Did Hillary Clinton mastermind a global child-trafficking ring from a Washington pizzeria? No.
Did George W Bush orchestrate a plot to bring down the Twin Towers and kill thousands of people in 2001? Also no.
So, why do some people believe they did? And what do conspiracy theories tell us about the way we see the world?
Conspiracy theories are far from a new phenomenon. They have been a constant hum in the background for at least the past 100 years, says Prof Joe Uscinski, author of American Conspiracy Theories.
They are also more widespread than you might think.
“Everybody believes in at least one and probably a few,” he says. “And the reason is simple: there is an infinite number of conspiracy theories out there. If we were to poll on all of them, everybody is going to check a few boxes.”
This finding isn’t peculiar to the US. In 2015, University of Cambridge research found most Britons ticked a box when presented with a list of just five theories. These ranged from the existence of a secret group controlling world events, to contact with aliens.
This suggests that, contrary to popular belief, the typical conspiracy theorist is not a middle-aged man living in his mother’s basement sporting a tinfoil hat.
“When you actually look at the demographic data, belief in conspiracies cuts across social class, it cuts across gender and it cuts across age,” Prof Chris French, a psychologist at Goldsmith’s, University of London, says.
Equally, whether you’re on the left or the right, you’re just as likely to see plots against you.
“The two sides are equal in terms of conspiracy thinking,” Prof Uscinski says, of research in the US.
“People who believe that Bush blew up the Twin Towers were mostly Democrats, people who thought that Obama faked his own birth certificate were mostly Republicans – but it was about even numbers within each party.”
To understand why we are so drawn to the notion of shadowy forces controlling political events, we need to think about the psychology behind conspiracy theories.
“We are very good at recognising patterns and regularities. But sometimes we overplay that – we think we see meaning and significance when it isn’t really there,” Prof French says.
“We also assume that when something happens, it happens because someone or something made it happen for a reason.”
Essentially, we see some coincidences around big events and we then make up a story out of them.
That story becomes a conspiracy theory because it contains “goodies” and “baddies” – the latter being responsible for all the things we don’t like.
In many ways, this is just like everyday politics.
We often blame politicians for bad events, even when those events are beyond their control, says Prof Larry Bartels, a political scientist at Vanderbilt University.
“People will blindly reward or punish the government for good or bad times without really having any clear understanding of whether or how the government’s policies have contributed to those outcomes,” he says.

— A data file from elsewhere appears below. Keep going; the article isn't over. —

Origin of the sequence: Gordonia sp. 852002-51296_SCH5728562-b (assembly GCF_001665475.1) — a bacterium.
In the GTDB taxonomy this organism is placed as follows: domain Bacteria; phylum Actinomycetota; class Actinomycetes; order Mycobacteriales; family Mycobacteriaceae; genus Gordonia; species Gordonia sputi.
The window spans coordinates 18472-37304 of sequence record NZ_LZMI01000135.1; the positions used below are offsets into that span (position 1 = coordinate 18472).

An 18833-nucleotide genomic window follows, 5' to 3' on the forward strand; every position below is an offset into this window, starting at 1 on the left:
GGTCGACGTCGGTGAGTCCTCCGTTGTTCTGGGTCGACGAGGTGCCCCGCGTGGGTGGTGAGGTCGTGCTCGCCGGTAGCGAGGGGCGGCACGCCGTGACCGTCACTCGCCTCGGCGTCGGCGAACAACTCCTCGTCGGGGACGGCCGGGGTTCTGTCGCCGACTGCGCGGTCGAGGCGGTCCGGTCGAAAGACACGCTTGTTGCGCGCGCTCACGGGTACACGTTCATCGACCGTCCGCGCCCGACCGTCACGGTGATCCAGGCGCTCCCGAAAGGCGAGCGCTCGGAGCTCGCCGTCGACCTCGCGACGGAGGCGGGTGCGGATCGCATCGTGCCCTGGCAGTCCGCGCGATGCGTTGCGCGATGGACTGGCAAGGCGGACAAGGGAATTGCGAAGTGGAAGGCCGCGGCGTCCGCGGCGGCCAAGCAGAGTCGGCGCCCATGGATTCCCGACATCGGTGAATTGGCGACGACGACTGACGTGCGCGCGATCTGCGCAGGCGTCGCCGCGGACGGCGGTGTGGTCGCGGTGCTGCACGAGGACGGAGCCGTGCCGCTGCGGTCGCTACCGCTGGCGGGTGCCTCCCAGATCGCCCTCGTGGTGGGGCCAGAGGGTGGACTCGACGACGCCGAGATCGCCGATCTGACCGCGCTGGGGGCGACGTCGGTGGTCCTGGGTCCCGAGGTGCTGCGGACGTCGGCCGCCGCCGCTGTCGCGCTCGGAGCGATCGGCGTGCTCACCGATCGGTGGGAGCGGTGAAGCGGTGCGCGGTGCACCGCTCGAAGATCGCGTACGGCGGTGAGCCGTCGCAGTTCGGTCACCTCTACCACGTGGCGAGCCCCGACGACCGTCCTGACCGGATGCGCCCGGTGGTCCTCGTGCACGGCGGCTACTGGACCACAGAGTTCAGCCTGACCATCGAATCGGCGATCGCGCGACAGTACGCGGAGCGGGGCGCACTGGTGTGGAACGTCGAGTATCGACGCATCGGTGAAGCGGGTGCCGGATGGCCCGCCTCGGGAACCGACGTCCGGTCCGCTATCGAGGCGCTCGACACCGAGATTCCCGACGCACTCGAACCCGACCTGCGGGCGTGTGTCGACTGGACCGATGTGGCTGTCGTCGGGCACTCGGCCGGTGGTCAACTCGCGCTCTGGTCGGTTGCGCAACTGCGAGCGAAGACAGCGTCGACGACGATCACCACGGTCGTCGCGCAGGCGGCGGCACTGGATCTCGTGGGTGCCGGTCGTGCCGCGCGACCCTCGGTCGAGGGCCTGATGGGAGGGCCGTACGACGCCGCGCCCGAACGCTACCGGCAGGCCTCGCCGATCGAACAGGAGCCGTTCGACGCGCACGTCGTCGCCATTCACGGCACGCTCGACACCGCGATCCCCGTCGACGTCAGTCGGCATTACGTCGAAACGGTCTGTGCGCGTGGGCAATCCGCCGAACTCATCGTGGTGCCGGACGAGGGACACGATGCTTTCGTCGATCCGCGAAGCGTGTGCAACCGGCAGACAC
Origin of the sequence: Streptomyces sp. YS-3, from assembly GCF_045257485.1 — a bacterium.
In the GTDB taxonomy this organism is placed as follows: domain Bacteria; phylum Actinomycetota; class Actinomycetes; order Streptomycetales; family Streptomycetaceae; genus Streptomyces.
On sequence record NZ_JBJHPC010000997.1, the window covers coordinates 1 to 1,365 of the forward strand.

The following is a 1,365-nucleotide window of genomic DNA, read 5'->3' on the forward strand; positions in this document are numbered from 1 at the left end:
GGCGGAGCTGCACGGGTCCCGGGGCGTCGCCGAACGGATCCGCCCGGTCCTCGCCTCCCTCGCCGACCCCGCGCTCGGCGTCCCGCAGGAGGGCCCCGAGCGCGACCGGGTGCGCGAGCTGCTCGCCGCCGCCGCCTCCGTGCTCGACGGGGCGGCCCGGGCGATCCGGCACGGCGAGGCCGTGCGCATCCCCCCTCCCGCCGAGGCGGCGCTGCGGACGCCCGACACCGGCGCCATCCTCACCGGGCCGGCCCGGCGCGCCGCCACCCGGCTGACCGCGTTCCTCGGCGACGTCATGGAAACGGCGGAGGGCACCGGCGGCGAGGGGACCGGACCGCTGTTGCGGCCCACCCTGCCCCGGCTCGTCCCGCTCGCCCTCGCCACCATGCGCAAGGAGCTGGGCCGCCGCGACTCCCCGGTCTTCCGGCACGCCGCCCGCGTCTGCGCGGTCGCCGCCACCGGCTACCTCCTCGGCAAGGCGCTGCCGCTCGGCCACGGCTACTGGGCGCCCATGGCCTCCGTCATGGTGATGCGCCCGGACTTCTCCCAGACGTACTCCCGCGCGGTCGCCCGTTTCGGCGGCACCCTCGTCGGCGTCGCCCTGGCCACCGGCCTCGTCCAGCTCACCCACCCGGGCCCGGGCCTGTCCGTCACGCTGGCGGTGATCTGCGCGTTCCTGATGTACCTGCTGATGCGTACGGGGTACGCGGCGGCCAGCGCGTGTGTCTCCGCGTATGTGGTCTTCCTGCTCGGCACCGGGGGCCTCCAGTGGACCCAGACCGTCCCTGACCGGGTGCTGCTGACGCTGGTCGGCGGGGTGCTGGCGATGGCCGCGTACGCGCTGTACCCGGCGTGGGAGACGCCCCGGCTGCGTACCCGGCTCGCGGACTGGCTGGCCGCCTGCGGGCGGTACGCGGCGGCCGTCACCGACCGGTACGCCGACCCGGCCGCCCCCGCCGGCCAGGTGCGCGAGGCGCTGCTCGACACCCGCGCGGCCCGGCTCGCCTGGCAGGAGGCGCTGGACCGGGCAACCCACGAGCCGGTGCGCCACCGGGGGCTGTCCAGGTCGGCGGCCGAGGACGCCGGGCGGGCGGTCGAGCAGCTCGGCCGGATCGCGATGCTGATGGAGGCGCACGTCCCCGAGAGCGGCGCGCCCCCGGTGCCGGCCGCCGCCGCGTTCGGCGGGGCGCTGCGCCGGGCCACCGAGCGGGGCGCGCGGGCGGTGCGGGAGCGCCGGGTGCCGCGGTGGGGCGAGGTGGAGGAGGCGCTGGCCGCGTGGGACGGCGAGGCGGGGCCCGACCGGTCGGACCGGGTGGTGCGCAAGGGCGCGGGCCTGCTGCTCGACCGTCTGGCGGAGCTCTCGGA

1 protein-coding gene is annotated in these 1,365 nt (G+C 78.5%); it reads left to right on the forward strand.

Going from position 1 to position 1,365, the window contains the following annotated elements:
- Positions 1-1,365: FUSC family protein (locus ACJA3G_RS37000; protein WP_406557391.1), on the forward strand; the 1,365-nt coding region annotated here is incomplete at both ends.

This is even true when things that seem very unrelated to government go wrong.
“One instance that we looked at in some detail was a series of shark attacks off the coast of New Jersey in 1916,” Prof Bartels says.
“This was the basis, much later, for the movie Jaws. We found that there was a pretty significant downturn in support for President [Woodrow] Wilson in the areas that had been most heavily affected by the shark attacks.”
The “us” and “them” role of conspiracy theories can be found in more mainstream political groups as well.
In the UK, the EU referendum has created a group of Remainers and a similarly sized group of Leavers.
“People feel they belong to their group but it also means that people feel a certain sense of antagonism towards people in the other group,” Prof Sara Hobolt, of the London School of Economics, says.
Remainers and Leavers sometimes interpret the world differently. For example, confronted with identical economic facts, Remainers are more likely to say the economy is performing poorly and Leavers to say it is performing well.
Conspiracy theories are just another part of this.
“Leavers, who, in the run-up to the referendum, thought they were going to be on the losing side, were more likely to think that the referendum might be rigged,” Prof Hobolt says.
“And then that really shifted after the referendum results came out, because at that point the Remainers were on the losing side.”
It may not be terribly cheering to learn that conspiracy theories are so embedded in political thinking. But it should not be surprising.
“It’s often the case that we’re constructing our beliefs in ways that support what we want to be true,” Prof Bartels says.
And having more information is little help.
“The people who are most subject to these biases are the people who are paying the most attention,” he says.
For many, there is little reason to get political facts right, since your individual vote won’t affect government policy.
“There is no cost for me to be wrong about my political views,” Prof Bartels says.
“If it makes me feel good to think that Woodrow Wilson should have been able to prevent the shark attacks, then the psychological pay-off from holding those views is likely to be much greater than any penalty that I might suffer if the views are wrong.”
In the end, we want to feel comfortable, not be right.
It is why particular conspiracy theories come and go, but also why conspiracy will always be part of the stories we tell about political events.
About this piece
This analysis piece was commissioned by the BBC from an expert working for an outside organisation.
James Tilley is professor of politics and fellow of Jesus College, University of Oxford.
His programme Conspiracy Politics was broadcast on BBC Radio 4’s Analysis on 11 February and can be listened to here.
Edited by Duncan Walker